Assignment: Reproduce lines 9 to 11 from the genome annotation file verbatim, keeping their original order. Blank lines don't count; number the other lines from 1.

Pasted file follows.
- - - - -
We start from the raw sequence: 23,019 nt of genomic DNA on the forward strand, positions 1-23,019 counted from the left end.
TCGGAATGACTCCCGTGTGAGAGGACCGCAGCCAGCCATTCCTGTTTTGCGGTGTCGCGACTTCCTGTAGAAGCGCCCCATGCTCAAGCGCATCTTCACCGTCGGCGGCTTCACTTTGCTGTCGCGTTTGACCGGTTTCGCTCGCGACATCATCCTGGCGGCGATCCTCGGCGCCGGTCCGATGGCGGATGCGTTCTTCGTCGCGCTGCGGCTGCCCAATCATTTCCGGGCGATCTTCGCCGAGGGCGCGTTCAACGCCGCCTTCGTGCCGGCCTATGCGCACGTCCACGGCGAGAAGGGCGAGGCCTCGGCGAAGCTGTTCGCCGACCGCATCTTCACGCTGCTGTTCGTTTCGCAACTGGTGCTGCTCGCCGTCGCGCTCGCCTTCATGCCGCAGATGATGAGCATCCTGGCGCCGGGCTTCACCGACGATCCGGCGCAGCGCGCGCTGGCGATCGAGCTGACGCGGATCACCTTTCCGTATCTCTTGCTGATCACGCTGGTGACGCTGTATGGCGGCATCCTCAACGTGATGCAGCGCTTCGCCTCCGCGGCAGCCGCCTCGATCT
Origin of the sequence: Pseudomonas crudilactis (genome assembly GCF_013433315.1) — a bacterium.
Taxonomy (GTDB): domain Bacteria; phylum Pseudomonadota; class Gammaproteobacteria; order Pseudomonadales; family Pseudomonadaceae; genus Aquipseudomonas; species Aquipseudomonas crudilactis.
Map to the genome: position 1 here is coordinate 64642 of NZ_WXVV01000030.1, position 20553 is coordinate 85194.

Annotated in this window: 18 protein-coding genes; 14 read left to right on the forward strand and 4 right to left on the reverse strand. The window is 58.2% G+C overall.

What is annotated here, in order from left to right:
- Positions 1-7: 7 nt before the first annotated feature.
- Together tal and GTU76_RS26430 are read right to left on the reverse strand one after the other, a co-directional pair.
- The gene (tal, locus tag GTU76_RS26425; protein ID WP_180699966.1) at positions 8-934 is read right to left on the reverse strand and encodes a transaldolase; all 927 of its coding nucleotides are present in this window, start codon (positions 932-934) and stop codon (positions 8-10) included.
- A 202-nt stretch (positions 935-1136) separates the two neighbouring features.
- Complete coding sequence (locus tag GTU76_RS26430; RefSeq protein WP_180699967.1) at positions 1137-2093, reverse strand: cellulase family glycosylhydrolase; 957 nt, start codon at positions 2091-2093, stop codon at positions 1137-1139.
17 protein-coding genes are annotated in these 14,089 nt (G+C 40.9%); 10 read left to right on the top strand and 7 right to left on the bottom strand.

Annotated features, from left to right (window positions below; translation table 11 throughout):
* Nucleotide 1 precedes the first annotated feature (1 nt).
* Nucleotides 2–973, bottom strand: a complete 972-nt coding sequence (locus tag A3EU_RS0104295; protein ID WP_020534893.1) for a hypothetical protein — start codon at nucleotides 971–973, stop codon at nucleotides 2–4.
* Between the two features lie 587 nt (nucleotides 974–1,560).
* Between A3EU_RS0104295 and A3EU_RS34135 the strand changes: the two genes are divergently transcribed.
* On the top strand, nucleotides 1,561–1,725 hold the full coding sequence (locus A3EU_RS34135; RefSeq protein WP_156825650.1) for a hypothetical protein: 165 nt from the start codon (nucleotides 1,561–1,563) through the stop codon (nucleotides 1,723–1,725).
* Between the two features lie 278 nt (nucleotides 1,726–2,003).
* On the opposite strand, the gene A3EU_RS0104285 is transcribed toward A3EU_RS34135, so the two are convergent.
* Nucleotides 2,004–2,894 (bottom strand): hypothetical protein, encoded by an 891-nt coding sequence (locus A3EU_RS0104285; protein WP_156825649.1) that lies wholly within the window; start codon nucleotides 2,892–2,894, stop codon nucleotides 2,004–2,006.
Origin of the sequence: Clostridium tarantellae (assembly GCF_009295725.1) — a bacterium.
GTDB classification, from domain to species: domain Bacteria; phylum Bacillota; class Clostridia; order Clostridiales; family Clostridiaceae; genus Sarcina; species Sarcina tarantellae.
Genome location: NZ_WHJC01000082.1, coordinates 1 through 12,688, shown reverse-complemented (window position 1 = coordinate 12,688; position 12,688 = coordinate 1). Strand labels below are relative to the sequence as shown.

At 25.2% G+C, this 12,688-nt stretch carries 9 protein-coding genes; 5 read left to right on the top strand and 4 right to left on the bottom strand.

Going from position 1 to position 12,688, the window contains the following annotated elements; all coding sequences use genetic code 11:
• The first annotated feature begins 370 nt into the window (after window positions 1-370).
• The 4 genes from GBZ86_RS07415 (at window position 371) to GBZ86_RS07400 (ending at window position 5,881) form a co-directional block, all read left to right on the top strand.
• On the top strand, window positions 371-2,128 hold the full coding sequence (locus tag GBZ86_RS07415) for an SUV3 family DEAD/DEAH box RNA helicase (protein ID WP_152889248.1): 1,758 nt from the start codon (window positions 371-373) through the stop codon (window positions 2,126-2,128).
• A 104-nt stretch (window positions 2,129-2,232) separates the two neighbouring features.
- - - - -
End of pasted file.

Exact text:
- Together tal and GTU76_RS26430 are read right to left on the reverse strand one after the other, a co-directional pair.
- The gene (tal, locus tag GTU76_RS26425; protein ID WP_180699966.1) at positions 8-934 is read right to left on the reverse strand and encodes a transaldolase; all 927 of its coding nucleotides are present in this window, start codon (positions 932-934) and stop codon (positions 8-10) included.
- A 202-nt stretch (positions 935-1136) separates the two neighbouring features.